Cancun, Q.R. — After nearly a week of intense rains, Cancun and Riviera Maya are beginning to see blue skies.
The passing of two back-to-back tropical waves left most of the cost of Quintana Roo waterlogged as streets and homes flooded. Extreme wind gusts felled trees while nearly every port from Cancun to Tulum experienced closures at some point over the six days.
The Nautical Association of Quintana Roo are reporting losses of approximately $1.2 million USD due to port closures. Iván Ferrat Mancera, president of the Nautical Association, says the main cause for the closures were the intense rains and strong winds.
He says that the bad weather began to affect nautical activities in Cancun Tuesday which lasted into Wednesday. The Harbor Master then decided to close navigation to tourist boats along the Mexican Caribbean, he explained.
He says that on Thursday, Cancun had only partial closures, however, the monetary losses were still substantial as companies were forced to cancel numerous water activities. Unfortunately, the weekend again saw the complete closure of all water activities for tourists.
The tourists themselves preferred to stay in their hotel or go out shopping, he added.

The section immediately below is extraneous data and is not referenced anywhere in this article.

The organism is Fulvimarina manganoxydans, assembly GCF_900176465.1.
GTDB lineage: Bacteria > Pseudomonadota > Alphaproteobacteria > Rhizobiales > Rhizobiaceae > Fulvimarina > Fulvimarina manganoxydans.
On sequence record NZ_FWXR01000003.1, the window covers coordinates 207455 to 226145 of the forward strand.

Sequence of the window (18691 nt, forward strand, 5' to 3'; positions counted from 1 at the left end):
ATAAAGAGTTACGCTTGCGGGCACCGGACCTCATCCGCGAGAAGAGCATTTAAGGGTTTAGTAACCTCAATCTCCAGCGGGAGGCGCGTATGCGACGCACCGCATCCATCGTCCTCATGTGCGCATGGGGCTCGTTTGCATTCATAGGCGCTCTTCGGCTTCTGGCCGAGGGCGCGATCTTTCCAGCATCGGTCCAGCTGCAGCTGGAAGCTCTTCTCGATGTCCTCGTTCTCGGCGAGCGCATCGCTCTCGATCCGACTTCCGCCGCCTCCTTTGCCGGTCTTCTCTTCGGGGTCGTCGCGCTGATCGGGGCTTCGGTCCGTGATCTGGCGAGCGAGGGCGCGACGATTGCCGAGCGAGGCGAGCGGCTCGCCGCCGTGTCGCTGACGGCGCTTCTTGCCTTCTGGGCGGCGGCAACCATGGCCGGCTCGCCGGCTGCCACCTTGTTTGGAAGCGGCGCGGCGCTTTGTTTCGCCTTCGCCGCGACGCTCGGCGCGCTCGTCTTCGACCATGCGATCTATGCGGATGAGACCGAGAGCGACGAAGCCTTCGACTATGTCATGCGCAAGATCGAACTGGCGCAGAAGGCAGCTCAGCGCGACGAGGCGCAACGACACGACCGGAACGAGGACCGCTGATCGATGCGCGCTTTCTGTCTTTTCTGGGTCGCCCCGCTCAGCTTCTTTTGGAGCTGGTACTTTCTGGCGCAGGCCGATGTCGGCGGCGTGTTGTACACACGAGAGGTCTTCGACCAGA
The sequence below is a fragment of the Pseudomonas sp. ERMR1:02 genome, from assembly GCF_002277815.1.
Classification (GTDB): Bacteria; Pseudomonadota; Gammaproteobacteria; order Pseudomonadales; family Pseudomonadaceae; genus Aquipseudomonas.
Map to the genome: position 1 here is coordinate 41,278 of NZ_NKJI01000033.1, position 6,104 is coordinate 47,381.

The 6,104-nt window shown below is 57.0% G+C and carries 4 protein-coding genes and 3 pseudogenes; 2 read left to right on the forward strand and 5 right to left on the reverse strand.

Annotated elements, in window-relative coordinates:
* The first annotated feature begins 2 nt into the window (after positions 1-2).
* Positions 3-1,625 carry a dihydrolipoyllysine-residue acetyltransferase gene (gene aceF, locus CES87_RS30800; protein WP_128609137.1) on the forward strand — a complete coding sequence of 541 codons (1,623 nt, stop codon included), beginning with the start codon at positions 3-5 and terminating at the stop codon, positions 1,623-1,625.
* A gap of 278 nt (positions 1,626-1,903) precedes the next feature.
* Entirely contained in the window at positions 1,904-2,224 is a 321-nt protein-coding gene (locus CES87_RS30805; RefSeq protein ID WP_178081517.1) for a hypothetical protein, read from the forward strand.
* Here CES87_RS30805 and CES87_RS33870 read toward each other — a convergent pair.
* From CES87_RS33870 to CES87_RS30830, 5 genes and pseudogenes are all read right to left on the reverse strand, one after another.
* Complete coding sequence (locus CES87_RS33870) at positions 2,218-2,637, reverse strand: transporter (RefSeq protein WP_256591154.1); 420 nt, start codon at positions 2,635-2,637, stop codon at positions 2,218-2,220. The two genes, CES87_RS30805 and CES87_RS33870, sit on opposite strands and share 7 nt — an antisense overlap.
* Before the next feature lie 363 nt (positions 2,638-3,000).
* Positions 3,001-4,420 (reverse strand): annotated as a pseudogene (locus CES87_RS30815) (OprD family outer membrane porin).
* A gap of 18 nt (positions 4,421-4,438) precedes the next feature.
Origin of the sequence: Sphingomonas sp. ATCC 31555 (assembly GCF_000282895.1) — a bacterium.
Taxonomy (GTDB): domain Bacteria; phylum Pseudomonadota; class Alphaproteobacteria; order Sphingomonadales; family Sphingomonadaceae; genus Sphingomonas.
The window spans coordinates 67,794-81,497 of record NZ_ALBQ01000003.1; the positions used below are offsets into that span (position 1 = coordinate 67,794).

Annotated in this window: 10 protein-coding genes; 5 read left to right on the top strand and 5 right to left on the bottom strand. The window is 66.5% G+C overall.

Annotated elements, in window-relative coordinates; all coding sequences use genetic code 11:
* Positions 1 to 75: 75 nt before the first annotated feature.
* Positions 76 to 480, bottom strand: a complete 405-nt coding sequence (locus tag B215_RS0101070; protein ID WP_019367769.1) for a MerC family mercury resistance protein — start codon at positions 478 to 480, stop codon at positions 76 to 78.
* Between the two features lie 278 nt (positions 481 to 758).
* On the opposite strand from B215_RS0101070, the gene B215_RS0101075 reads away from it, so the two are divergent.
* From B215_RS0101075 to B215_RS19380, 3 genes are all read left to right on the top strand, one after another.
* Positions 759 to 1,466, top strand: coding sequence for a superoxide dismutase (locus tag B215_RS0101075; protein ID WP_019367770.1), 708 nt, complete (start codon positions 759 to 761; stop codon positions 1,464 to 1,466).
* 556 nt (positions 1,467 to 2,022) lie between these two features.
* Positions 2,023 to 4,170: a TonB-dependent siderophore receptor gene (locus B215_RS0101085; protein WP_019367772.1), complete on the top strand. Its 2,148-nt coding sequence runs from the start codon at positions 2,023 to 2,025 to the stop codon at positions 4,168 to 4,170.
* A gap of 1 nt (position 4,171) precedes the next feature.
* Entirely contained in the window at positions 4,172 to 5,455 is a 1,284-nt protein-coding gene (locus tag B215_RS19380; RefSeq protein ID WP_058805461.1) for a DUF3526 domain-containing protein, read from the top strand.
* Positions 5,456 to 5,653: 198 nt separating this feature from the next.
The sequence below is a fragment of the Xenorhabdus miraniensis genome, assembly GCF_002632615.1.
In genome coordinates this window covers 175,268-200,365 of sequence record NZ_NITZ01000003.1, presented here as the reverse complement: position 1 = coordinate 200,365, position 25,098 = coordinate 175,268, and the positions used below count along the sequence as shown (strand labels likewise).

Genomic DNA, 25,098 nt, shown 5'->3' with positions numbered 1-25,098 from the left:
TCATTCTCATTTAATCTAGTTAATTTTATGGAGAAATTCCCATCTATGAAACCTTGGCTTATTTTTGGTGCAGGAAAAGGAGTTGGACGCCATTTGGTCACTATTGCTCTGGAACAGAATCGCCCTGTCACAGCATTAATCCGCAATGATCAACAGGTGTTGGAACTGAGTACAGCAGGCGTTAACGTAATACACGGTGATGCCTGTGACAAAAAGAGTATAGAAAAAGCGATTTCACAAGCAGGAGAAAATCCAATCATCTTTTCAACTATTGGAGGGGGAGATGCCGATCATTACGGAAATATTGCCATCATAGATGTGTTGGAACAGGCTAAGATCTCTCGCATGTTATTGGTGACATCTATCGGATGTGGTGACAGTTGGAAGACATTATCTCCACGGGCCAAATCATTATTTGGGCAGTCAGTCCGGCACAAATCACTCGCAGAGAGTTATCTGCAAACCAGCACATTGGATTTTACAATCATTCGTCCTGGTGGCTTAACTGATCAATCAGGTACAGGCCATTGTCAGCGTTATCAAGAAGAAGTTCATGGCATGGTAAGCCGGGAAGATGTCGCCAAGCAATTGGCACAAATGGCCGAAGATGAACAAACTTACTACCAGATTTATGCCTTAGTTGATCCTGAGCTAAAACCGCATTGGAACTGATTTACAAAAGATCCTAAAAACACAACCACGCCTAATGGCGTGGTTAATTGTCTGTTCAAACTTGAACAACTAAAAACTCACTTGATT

More than 2,000 boats were left tied to their moors for at least four days along the Quintana Roo coast. “There is no activity these days because of the rains,” said José Gómez Burgos, president of Xaman-Ha fishing.
More than 150 families in the southern area of Lázaro Cárdenas were evacuated from their homes due to flooding from the relentless rains. Portions of the Tulum highway were also closed over the weekend as emergency personnel tended to the over-flooded roadways.
Emilio Jiménez, mayor of Lázaro Cárdenas said that “One of the main roads was closed due to a 40-meter long area that was one meter deep.” A section of the Tulum Felipe Carrillo Puerto highway was also shut down by the state government due to extensive flooding.
Authorities of Lázaro Cárdenas (Holbox) said that over the weekend, although tourists to the island were not evacuated, they were put on alert to be aware of the weather forecast and warnings from state authorities as the island’s main tourist portion also suffered flooding.
Due to the two slow-moving tropical waves that passed over the region, state governor Carlos Joaquín González has declared a state of emergency for Quintana Roo.
The wet weather that has finally left Mexico is now heading toward the US. Weather Underground meteorologist Bob Henson says “Pockets of torrential rain will douse the western and central U.S. over the next few days, a result of the remnants of ex-Hurricane Bud and a slug of Caribbean moisture,” adding that “flash flooding is a distinct possibility.”